template “/etc/sysconfig/network” do
source "redhat-network.erb"
end
when "debian"
template “/etc/hostname” do
source "ubuntu-hostname.erb"
end
end

That encodes my policy that node names are fqdns and that the fqdn is set from the node name and that hostnames are fqdns. If you have a different policy, you can modify that code. The important bit is that I set the hostname of the box at compile time at the top of my run_list. Then I override the ohai automatic attrs at compile time so that all later code will see that. The templates can wait until converge time since those are only going to be necessary on next boot.

You can quibble with this because clearly there’s a problem with separation of concerns and we “should” be calling ohai to reload the node data, but if you do that, you need to make sure that you’re doing that at compile time. You could wrap the hostname cookbook’s recipe logic in an LWRP and then simply force that to run at compile time. I don’t care about that because I know what the ohai policy on those attrs are and that we’re unlikely to change it so I’m not too concerned about duplicating the code and forcing it like that.

And the function of setting the current hostname and fixing the ohai data is separate from the function of updating the templates. If I was doing this reusably I’d keep those separate. I’d also keep ‘finding the hostname’ separate and probably just put that in a straight up ruby library function. That would be function or set of functions that you could use to poke vmware or xenserver or whatever to see what your hostname is set as in the hypervisor and use that.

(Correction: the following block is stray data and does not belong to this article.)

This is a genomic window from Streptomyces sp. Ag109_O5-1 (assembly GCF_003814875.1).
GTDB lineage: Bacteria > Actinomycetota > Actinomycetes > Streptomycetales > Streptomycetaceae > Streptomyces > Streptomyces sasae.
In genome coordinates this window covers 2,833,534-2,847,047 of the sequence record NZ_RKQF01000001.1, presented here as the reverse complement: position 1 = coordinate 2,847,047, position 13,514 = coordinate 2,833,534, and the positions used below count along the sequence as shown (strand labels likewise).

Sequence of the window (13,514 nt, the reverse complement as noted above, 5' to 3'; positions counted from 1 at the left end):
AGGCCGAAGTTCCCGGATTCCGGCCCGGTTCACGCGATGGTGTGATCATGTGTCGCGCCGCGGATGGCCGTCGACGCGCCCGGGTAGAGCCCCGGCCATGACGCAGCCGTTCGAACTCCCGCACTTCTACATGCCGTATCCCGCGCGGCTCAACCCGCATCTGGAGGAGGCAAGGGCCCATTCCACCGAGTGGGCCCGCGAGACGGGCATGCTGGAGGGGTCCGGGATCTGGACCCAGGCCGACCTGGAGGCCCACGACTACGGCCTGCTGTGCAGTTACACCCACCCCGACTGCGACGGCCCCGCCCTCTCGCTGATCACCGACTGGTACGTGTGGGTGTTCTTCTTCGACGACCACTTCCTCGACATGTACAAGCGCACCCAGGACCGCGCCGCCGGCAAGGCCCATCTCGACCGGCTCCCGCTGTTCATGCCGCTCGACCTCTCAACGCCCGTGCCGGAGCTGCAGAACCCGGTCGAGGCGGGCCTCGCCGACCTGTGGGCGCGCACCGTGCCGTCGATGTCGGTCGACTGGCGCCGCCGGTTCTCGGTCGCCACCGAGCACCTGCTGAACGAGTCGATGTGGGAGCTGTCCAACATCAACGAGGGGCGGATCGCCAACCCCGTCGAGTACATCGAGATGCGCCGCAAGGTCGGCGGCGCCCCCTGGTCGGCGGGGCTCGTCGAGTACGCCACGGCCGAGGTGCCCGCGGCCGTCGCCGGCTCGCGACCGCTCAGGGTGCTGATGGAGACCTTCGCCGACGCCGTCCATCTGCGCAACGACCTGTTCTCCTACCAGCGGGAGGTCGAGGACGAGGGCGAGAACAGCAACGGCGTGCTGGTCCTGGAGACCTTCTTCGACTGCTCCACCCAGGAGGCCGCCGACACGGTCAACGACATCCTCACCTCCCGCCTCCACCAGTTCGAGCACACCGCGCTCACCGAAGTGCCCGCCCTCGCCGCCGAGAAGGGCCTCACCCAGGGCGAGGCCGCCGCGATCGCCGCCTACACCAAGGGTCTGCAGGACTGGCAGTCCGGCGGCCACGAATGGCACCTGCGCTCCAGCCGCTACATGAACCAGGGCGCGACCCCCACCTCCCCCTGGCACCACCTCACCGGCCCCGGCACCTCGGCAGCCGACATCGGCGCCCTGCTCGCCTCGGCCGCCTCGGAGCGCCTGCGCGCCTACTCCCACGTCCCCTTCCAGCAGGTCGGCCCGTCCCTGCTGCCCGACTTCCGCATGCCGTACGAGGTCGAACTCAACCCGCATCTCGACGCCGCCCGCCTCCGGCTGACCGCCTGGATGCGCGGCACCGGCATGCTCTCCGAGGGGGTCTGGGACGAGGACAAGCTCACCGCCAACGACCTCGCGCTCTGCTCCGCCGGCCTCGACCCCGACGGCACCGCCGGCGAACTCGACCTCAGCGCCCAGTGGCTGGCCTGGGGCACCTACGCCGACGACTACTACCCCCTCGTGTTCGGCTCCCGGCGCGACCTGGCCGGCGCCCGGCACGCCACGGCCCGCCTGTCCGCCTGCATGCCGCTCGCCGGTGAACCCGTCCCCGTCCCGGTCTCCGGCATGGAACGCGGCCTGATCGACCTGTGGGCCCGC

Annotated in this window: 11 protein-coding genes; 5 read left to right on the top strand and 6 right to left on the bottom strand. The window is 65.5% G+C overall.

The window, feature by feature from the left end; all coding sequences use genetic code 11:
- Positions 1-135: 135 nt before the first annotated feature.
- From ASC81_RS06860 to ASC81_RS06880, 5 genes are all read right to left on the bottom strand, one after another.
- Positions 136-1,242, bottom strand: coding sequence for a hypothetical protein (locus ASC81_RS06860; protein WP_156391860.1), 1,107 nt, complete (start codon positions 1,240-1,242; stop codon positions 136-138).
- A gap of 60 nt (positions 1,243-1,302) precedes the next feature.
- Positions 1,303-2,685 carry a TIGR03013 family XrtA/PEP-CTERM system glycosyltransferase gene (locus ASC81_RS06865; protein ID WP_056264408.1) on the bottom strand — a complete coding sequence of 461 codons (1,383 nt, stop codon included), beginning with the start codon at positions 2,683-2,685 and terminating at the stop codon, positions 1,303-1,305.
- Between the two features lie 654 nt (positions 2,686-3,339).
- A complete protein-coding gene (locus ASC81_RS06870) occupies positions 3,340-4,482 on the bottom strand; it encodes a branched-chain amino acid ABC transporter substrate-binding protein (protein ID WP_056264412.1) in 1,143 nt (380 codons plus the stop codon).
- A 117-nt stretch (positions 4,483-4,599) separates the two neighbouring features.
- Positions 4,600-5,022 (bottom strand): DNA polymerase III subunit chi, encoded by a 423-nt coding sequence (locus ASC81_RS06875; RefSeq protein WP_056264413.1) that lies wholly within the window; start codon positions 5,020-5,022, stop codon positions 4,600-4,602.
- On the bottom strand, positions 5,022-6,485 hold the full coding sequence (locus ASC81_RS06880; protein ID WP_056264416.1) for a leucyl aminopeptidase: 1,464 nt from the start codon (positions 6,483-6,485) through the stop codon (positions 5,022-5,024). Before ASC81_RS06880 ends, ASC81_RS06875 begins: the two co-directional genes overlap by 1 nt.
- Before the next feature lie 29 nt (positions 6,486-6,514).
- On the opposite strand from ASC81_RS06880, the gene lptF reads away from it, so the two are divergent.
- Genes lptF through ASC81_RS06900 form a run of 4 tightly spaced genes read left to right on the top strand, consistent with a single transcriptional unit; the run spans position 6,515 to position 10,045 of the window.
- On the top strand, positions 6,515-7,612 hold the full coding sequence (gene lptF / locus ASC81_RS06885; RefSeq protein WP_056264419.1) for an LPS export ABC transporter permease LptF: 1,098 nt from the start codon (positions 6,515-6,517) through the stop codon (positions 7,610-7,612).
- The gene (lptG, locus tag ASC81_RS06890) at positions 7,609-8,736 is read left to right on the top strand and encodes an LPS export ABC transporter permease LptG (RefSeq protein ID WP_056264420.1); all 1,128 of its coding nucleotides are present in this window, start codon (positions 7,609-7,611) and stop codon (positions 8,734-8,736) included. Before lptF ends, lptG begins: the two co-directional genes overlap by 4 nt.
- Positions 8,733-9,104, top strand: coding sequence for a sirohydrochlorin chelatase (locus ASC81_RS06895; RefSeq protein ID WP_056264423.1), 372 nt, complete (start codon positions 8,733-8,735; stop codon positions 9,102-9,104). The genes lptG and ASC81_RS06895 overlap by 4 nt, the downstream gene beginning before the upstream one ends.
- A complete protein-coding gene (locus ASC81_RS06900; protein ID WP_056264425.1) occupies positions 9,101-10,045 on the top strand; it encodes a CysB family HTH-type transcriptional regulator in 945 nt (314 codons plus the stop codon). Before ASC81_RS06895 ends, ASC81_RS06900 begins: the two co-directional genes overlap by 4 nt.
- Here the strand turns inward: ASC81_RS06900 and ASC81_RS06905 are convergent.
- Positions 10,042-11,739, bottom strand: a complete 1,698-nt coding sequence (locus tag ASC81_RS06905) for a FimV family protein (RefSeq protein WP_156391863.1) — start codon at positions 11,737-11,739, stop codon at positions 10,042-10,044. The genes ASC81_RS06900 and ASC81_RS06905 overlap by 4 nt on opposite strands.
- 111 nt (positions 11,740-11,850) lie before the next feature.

Rock Solid Ops: development & operations consulting for Ruby on Rails


#7

U,ugu,ag, uyuxa,qqsdsr

Sent from my BlackBerry 10 smartphone on the Verizon Wireless 4G LTE network.From: Tensibai ZhaoyingSent: Saturday, October 11, 2014 15:13To: chef@lists.opscode.comReply To: chef@lists.opscode.comSubject: [chef] Re: Re: How to override node attribute with lazy value?)()(). , g. Gyv},a‎